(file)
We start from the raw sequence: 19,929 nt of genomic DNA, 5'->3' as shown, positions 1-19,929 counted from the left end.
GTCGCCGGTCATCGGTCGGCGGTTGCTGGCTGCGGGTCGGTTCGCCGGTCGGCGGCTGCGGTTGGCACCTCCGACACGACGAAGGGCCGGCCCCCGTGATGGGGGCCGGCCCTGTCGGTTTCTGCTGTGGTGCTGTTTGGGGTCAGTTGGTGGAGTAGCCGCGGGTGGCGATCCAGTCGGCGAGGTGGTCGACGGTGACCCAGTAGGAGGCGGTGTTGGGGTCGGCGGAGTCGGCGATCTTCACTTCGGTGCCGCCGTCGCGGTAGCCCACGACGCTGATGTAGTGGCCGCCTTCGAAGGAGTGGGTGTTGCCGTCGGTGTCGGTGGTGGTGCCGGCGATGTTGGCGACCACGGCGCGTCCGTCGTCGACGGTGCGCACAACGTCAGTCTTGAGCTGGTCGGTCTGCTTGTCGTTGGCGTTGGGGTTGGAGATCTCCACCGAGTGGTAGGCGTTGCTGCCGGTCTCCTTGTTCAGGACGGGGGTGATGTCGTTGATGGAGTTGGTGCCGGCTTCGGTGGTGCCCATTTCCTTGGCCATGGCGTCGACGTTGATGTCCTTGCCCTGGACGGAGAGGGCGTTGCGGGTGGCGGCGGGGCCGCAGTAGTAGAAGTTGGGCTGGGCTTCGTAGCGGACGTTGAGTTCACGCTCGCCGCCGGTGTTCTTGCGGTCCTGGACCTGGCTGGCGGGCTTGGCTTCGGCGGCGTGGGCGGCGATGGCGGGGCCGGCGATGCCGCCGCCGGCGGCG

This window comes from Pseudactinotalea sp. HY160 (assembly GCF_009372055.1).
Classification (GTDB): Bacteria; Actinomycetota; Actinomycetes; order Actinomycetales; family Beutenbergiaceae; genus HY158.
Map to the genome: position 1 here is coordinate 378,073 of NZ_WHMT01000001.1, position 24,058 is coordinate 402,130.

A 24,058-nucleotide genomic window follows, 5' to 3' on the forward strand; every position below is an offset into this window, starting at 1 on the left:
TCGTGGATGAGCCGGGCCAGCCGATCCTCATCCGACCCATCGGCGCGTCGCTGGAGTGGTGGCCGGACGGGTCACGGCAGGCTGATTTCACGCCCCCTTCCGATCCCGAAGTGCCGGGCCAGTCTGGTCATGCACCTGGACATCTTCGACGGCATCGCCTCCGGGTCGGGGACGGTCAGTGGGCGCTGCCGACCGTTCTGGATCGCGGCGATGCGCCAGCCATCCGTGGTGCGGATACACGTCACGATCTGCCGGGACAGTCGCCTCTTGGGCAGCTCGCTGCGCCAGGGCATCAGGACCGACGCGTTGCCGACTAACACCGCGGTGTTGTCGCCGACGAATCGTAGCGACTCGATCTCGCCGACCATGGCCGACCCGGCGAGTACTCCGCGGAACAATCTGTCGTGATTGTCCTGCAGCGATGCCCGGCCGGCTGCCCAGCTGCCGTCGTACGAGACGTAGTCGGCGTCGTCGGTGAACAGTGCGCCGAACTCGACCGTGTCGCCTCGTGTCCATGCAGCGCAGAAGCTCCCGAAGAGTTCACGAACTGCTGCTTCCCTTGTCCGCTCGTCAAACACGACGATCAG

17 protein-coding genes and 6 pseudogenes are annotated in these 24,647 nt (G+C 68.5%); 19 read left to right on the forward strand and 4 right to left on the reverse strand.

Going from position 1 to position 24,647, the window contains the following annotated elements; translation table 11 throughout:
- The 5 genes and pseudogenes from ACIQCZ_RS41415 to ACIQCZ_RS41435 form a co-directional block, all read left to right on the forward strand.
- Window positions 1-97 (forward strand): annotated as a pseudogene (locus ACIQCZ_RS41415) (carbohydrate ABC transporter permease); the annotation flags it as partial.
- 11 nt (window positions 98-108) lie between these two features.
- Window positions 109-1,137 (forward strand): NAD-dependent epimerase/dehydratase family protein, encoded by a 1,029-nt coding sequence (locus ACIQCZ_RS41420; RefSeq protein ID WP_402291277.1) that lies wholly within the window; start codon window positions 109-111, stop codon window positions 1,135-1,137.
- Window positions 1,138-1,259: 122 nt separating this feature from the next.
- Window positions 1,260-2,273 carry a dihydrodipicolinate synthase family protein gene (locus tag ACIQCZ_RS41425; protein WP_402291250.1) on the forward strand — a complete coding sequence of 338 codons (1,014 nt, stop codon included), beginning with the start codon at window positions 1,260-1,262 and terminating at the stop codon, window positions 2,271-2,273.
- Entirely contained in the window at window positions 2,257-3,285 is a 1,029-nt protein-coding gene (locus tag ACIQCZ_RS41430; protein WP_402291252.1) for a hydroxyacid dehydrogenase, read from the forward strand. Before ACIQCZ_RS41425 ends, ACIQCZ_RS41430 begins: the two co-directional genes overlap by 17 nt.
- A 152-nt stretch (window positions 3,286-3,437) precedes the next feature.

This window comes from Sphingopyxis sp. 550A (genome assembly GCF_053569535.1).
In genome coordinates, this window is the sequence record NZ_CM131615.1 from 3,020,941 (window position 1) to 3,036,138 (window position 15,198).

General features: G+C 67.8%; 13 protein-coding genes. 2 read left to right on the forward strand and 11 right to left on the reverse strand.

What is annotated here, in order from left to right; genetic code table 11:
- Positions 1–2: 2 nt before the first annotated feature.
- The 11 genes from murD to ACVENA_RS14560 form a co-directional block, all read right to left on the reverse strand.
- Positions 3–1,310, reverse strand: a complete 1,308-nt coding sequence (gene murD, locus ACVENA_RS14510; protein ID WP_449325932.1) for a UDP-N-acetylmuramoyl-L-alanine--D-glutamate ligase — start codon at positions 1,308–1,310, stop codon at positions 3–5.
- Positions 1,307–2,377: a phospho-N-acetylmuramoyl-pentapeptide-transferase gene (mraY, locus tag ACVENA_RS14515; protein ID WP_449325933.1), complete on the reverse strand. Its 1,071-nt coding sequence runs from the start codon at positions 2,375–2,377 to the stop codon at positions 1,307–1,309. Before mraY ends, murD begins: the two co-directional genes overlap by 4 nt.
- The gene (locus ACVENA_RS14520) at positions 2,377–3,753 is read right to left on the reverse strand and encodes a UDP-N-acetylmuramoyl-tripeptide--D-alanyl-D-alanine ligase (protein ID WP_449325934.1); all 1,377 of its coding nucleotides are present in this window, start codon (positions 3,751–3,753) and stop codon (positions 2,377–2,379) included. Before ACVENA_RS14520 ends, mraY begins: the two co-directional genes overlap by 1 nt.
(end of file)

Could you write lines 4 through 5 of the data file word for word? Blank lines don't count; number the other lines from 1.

Classification (GTDB): Bacteria; Actinomycetota; Actinomycetes; order Actinomycetales; family Beutenbergiaceae; genus HY158.
Map to the genome: position 1 here is coordinate 378,073 of NZ_WHMT01000001.1, position 24,058 is coordinate 402,130.